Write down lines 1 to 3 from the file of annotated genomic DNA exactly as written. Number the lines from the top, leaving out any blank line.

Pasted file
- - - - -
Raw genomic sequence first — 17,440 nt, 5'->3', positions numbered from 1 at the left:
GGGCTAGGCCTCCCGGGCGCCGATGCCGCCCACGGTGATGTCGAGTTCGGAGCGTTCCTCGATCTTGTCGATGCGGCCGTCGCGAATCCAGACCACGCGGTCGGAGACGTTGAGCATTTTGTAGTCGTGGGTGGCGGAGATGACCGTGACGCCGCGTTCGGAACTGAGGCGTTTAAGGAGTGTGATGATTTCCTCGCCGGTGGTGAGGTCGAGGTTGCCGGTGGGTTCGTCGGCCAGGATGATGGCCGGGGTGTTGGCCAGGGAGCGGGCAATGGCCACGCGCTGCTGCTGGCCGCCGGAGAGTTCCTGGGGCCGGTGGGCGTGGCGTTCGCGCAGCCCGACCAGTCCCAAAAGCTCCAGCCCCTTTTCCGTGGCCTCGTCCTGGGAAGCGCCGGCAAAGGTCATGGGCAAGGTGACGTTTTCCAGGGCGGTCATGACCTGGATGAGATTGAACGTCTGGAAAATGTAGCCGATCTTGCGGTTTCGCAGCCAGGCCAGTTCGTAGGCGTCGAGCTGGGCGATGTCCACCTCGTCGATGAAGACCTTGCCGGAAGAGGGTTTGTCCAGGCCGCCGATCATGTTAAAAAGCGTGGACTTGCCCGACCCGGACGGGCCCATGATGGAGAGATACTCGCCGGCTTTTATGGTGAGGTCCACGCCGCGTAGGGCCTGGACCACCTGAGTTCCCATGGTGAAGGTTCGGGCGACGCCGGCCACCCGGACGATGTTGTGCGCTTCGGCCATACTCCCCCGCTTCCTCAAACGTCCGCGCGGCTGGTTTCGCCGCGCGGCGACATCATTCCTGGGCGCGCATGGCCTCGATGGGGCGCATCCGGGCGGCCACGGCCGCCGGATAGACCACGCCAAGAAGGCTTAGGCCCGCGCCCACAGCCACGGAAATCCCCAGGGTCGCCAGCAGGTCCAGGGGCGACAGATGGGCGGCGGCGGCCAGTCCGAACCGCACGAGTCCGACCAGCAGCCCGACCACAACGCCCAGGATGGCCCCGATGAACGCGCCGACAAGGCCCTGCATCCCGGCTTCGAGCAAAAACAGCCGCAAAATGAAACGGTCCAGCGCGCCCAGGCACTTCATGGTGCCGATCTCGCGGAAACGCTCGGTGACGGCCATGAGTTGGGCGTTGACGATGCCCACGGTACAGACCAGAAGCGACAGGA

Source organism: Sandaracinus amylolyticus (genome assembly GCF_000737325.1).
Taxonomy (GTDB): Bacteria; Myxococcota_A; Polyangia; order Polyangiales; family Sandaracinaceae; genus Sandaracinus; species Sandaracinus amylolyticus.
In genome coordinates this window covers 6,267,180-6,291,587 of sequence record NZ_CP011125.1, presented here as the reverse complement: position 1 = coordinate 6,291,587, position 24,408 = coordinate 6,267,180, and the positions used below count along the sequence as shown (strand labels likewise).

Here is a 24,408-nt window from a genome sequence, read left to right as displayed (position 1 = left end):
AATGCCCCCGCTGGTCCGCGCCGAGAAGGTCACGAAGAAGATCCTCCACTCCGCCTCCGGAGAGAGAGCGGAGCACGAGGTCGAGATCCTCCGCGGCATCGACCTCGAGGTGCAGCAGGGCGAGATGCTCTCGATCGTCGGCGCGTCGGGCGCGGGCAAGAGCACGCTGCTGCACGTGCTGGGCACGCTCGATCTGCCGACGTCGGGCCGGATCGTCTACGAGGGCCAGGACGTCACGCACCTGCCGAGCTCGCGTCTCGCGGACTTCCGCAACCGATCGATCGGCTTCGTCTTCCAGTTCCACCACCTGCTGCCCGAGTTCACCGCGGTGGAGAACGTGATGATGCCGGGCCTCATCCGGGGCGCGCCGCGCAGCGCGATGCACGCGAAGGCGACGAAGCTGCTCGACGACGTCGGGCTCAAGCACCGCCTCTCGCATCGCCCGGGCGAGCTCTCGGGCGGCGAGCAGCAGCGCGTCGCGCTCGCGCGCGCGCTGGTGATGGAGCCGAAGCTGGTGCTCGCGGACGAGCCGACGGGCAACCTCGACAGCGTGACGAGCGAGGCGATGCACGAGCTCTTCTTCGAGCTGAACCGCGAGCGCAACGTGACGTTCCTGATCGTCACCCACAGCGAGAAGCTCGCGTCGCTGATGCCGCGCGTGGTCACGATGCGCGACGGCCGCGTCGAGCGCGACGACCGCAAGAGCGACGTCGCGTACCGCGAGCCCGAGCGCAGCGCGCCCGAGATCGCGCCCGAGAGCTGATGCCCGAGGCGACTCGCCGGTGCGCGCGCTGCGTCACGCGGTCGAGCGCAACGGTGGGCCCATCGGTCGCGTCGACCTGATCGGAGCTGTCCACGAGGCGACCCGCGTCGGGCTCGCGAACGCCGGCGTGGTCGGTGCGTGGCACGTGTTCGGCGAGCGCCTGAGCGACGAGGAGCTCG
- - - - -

Raw genomic sequence first — 17,440 nt, 5'->3', positions numbered from 1 at the left:
GGGCTAGGCCTCCCGGGCGCCGATGCCGCCCACGGTGATGTCGAGTTCGGAGCGTTCCTCGATCTTGTCGATGCGGCCGTCGCGAATCCAGACCACGCGGTCGGAGACGTTGAGCATTTTGTAGTCGTGGGTGGCGGAGATGACCGTGACGCCGCGTTCGGAACTGAGGCGTTTAAGGAGTGTGATGATTTCCTCGCCGGTGGTGAGGTCGAGGTTGCCGGTGGGTTCGTCGGCCAGGATGATGGCCGGGGTGTTGGCCAGGGAGCGGGCAATGGCCACGCGCTGCTGCTGGCCGCCGGAGAGTTCCTGGGGCCGGTGGGCGTGGCGTTCGCGCAGCCCGACCAGTCCCAAAAGCTCCAGCCCCTTTTCCGTGGCCTCGTCCTGGGAAGCGCCGGCAAAGGTCATGGGCAAGGTGACGTTTTCCAGGGCGGTCATGACCTGGATGAGATTGAACGTCTGGAAAATGTAGCCGATCTTGCGGTTTCGCAGCCAGGCCAGTTCGTAGGCGTCGAGCTGGGCGATGTCCACCTCGTCGATGAAGACCTTGCCGGAAGAGGGTTTGTCCAGGCCGCCGATCATGTTAAAAAGCGTGGACTTGCCCGACCCGGACGGGCCCATGATGGAGAGATACTCGCCGGCTTTTATGGTGAGGTCCACGCCGCGTAGGGCCTGGACCACCTGAGTTCCCATGGTGAAGGTTCGGGCGACGCCGGCCACCCGGACGATGTTGTGCGCTTCGGCCATACTCCCCCGCTTCCTCAAACGTCCGCGCGGCTGGTTTCGCCGCGCGGCGACATCATTCCTGGGCGCGCATGGCCTCGATGGGGCGCATCCGGGCGGCCACGGCCGCCGGATAGACCACGCCAAGAAGGCTTAGGCCCGCGCCCACAGCCACGGAAATCCCCAGGGTCGCCAGCAGGTCCAGGGGCGACAGATGGGCGGCGGCGGCCAGTCCGAACCGCACGAGTCCGACCAGCAGCCCGACCACAACGCCCAGGATGGCCCCGATGAACGCGCCGACAAGGCCCTGCATCCCGGCTTCGAGCAAAAACAGCCGCAAAATGAAACGGTCCAGCGCGCCCAGGCACTTCATGGTGCCGATCTCGCGGAAACGCTCGGTGACGGCCATGAGTTGGGCGTTGACGATGCCCACGGTACAGACCAGAAGCGACAGGA

Source organism: Sandaracinus amylolyticus (genome assembly GCF_000737325.1).